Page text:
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Technical Paper

Acoustic Performance Analysis of Automotive HVAC Duct Designs Using a Lattice-Boltzmann Based Method and Correlation with Hemi-Anechoic Chamber

2020-04-14
2020-01-1263
Acoustic comfort of automotive cabins has progressively become one of the key attributes of passenger comfort within vehicle design. Wind noise and the heating, ventilation, and air conditioning (HVAC) system noise are two of the key contributors to noise levels heard inside the car. The increasing prevalence of hybrid technologies and electrification has an associated reduction in powertrain noise levels. As such, the industry has seen an increasing focus on understanding and minimizing HVAC noise, as it is a main source of noise in the cabin particularly when the vehicle is stationary. The complex turbulent flow path through the ducts, combined with acoustic resonances can potentially lead to significant noise generation, both broadband and tonal.
Technical Paper

Digital Aeroacoustics Design Method of Climate Systems for Improved Cabin Comfort

2017-06-05
2017-01-1787
Over the past decades, interior noise from wind noise or engine noise have been significantly reduced by leveraging improvements of both the overall vehicle design and of sound package. Consequently, noise sources originating from HVAC systems (Heat Ventilation and Air Conditioning), fans or exhaust systems are becoming more relevant for perceived quality and passenger comfort. This study focuses on HVAC systems and discusses a Flow-Induced Noise Detection Contributions (FIND Contributions) numerical method enabling the identification of the flow-induced noise sources inside and around HVAC systems. This methodology is based on the post-processing of unsteady flow results obtained using Lattice Boltzmann based Method (LBM) Computational Fluid Dynamics (CFD) simulations combined with LBM-simulated Acoustic Transfer Functions (ATF) between the position of the sources inside the system and the passenger’s ears.
Journal Article

Exhaust and Muffler Aeroacoustics Predictions using Lattice Boltzmann Method

2015-06-15
2015-01-2314
Exhaust and muffler noise is a challenging problem in the transport industry. While the main purpose of the system is to reduce the intensity of the acoustic pulses originating from the engine exhaust valves, the back pressure induced by these systems must be kept to a minimum to guarantee maximum performance of the engine. Emitted noise levels have to ensure comfort of the passengers and must respect community noise regulations. In addition, the exhaust noise plays an important role in the brand image of vehicles, especially with sports car where it must be tuned to be “musical”. However, to achieve such performances, muffler and exhaust designs have become quite complex, often leading to the rise of undesired self-induced noise. Traditional purely acoustic solvers, like Boundary Element Methods (BEM), have been applied quite successfully to achieve the required acoustic tuning.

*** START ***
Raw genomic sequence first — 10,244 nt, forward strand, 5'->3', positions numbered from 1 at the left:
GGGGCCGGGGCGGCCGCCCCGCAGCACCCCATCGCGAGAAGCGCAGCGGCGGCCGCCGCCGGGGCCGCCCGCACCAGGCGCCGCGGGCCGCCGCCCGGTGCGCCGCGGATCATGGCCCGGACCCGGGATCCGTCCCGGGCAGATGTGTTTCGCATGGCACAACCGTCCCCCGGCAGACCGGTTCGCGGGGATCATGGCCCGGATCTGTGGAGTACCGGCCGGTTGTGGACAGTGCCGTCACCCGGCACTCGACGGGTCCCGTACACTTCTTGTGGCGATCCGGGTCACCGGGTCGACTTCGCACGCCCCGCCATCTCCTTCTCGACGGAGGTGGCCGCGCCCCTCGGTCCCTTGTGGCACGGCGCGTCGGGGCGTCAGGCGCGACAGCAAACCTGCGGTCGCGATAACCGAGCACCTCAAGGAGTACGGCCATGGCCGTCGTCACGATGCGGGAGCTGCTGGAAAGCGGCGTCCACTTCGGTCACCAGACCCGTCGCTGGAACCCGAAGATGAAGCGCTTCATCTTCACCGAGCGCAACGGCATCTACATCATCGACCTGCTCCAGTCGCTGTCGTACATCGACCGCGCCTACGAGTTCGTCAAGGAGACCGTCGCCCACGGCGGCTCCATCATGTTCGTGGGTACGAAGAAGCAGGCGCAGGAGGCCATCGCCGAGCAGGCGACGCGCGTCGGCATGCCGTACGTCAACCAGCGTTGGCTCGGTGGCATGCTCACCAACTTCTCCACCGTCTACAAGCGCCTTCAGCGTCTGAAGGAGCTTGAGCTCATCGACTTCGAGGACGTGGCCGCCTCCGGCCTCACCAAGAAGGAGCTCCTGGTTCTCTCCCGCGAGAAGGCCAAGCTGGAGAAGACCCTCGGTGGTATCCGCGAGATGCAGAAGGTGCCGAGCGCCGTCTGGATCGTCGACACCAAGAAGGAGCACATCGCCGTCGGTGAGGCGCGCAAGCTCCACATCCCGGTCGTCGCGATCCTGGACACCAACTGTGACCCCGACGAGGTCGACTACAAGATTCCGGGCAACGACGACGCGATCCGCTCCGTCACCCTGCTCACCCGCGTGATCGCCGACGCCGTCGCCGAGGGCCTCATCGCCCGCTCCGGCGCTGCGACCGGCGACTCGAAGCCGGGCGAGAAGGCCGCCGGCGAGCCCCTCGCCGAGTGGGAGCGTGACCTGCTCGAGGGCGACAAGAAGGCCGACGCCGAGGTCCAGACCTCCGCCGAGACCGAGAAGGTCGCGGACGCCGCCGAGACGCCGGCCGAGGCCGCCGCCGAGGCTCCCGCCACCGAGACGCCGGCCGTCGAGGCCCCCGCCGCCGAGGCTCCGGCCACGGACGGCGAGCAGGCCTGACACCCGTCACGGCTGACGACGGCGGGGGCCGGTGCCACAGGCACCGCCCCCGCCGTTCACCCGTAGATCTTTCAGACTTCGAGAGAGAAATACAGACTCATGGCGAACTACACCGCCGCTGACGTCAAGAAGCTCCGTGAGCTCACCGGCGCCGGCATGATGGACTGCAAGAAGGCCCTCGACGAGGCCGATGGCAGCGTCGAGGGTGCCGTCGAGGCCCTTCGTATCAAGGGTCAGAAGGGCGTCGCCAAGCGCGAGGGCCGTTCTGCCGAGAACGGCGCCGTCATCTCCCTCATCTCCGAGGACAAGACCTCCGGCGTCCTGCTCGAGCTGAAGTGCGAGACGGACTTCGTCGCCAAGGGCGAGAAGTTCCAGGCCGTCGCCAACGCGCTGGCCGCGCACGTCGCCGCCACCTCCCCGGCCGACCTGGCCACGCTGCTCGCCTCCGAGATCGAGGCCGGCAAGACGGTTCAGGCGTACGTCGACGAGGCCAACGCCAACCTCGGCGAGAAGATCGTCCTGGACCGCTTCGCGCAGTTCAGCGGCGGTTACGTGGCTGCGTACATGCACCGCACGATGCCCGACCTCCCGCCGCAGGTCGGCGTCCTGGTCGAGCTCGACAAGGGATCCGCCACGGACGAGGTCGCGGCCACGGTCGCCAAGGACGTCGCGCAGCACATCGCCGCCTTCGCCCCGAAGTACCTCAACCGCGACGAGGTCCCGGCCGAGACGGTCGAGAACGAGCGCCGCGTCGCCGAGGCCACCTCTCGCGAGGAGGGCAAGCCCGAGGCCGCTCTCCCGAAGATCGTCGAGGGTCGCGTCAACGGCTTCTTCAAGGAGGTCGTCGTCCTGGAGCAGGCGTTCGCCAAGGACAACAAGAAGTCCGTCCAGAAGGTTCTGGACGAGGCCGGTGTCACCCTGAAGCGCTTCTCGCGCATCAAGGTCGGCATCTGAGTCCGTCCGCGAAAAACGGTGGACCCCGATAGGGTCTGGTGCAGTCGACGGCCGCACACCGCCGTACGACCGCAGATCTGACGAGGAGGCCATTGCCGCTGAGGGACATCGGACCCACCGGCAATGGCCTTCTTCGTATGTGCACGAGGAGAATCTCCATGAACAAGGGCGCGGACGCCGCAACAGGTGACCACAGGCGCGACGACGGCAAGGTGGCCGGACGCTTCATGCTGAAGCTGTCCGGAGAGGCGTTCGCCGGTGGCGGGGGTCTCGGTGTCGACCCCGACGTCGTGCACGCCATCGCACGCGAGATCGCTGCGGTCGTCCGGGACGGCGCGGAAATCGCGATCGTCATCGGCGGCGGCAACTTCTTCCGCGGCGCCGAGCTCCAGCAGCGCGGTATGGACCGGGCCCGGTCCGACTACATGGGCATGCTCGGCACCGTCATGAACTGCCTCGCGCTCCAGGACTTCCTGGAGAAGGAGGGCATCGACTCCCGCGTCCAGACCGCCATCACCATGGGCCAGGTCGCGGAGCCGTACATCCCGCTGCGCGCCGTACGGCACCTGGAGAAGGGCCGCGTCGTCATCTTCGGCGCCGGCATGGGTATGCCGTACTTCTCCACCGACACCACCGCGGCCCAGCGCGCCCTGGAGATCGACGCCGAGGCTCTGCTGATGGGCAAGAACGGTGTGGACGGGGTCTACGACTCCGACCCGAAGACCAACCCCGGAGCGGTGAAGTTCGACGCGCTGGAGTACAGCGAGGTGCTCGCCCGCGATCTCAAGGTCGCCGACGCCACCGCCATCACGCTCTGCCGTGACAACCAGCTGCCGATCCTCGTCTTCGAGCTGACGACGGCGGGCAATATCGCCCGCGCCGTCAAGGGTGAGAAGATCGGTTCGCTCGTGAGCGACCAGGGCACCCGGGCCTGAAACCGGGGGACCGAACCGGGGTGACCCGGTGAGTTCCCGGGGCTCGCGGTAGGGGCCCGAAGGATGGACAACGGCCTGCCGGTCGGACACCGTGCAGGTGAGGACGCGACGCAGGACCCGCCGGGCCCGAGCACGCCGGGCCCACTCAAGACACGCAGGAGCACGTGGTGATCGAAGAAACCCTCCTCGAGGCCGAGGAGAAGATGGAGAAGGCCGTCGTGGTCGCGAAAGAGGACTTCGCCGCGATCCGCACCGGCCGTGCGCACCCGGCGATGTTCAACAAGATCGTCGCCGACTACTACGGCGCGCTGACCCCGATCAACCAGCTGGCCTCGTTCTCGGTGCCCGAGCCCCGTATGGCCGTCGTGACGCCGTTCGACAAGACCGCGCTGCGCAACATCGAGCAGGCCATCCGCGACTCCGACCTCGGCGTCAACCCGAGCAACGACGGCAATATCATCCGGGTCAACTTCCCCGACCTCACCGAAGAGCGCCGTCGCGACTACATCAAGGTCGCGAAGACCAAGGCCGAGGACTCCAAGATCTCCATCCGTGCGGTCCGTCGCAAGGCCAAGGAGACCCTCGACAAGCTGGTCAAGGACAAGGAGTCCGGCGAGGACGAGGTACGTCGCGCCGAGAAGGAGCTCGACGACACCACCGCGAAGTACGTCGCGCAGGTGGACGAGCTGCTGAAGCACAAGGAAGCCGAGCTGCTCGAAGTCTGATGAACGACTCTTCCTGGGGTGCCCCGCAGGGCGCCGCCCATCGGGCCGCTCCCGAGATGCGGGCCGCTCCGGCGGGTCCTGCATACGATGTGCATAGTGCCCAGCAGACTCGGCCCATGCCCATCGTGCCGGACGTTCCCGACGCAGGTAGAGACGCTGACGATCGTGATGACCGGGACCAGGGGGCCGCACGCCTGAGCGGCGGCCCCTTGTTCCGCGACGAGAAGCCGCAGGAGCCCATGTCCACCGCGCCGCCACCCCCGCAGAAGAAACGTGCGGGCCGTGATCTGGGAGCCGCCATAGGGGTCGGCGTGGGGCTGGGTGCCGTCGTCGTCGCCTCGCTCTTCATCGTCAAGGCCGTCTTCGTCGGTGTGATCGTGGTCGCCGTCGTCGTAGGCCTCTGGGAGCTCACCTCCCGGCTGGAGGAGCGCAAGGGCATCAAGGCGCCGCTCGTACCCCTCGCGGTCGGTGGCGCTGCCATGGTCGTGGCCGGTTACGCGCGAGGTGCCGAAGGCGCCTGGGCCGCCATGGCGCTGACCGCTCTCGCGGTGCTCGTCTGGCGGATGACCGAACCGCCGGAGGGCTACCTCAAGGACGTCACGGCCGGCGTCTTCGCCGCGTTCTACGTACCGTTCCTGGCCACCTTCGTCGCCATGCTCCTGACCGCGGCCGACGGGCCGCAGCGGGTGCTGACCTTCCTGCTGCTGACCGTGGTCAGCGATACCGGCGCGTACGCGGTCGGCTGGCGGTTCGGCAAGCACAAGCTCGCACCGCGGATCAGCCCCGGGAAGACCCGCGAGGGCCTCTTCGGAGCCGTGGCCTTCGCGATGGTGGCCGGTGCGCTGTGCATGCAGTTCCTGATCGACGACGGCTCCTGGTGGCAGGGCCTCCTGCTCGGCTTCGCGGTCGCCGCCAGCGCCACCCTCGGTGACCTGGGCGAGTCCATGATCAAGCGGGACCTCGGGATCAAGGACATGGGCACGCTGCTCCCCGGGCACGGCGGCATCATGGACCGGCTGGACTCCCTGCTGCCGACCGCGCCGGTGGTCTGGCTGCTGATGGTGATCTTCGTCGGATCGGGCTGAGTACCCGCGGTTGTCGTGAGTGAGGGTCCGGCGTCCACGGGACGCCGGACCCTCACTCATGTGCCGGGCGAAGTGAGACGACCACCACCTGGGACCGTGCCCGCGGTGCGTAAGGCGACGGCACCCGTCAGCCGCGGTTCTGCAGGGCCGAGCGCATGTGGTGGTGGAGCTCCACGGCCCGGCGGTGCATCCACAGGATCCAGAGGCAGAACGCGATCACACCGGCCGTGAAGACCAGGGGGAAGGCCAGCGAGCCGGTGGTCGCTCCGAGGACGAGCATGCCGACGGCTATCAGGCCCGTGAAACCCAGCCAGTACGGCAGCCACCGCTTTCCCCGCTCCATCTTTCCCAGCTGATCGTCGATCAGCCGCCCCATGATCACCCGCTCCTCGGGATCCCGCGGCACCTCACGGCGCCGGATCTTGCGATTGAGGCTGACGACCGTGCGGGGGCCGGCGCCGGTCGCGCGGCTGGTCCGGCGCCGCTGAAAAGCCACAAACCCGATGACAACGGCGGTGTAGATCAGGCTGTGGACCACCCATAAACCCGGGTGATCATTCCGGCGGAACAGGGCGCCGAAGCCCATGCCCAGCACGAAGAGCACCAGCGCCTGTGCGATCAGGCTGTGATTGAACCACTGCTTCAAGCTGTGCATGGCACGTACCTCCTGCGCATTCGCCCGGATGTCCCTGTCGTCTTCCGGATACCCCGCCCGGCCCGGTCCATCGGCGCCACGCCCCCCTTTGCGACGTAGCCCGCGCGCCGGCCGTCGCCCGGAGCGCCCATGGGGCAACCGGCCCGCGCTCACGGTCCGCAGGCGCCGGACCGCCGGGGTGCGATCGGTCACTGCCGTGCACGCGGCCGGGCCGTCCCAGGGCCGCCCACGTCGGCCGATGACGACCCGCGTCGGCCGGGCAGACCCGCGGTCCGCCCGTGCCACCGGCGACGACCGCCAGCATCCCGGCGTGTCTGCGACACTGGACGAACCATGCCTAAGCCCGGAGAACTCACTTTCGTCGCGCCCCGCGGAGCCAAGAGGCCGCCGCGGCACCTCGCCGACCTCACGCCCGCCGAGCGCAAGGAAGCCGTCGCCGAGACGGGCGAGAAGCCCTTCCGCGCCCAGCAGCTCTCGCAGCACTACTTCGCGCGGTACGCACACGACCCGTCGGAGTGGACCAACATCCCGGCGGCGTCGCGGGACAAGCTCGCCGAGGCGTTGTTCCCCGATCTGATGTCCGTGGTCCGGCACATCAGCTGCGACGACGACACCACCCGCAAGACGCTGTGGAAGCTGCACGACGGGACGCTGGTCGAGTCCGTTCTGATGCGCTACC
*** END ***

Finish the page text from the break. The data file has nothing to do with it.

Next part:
Technical Paper

Exhaust and Muffler Aeroacoustics Predictions using Lattice Boltzmann Method

2018-04-03
2018-01-1287
Exhaust systems are a necessary solution to reduce combustion engine noise originating from flow fluctuations released at each firing cycle. However, exhaust systems also generate a back pressure detrimental for the engine efficiency. This back pressure must be controlled to guarantee optimal operating conditions for the engine. To satisfy both optimal operating conditions and optimal noise levels, the internal design of exhaust systems has become complex, often leading to the emergence of undesired noise generated by turbulent flow circulating inside a muffler. Associated details needed for the manufacturing process, such as brackets for the connection between parts, can interact with the flow, generating additional flow noise or whistles. To minimize the risks of undesirable noise, multiple exhaust designs must be assessed early to prevent the late detection of issues, when design and manufacturing process are frozen. However, designing via an experimental approach is challenging.
Technical Paper

Towards a Quiet Vehicle Cabin Through Digitalization of HVAC Systems and Subsystems Aeroacoustics Testing and Design

2019-06-05
2019-01-1476
With the rise of electric autonomous vehicles, it has become clear that the cabin of tomorrow will drastically evolve to both improve ride experience and reduce energy consumption. In addition, autonomy will change the transportation paradigm, leading to a reinvention of the cabin seating layout which will offer the opportunity to climate systems team to design quiet and even more energy efficient systems. Consequently, Heat and Ventilation Air Conditioning (HVAC) systems designers have to deliver products which perform acoustically better than before, but often with less development time. To success under such constraints, designers need access to methods providing both assessment of the system (or subsystems) acoustic performance, and identification of where the designs need to be improved to reduce noise levels. Such methods are often needed before a physical prototype is requested, and thus can only be achieved in a timely manner through digital testing.
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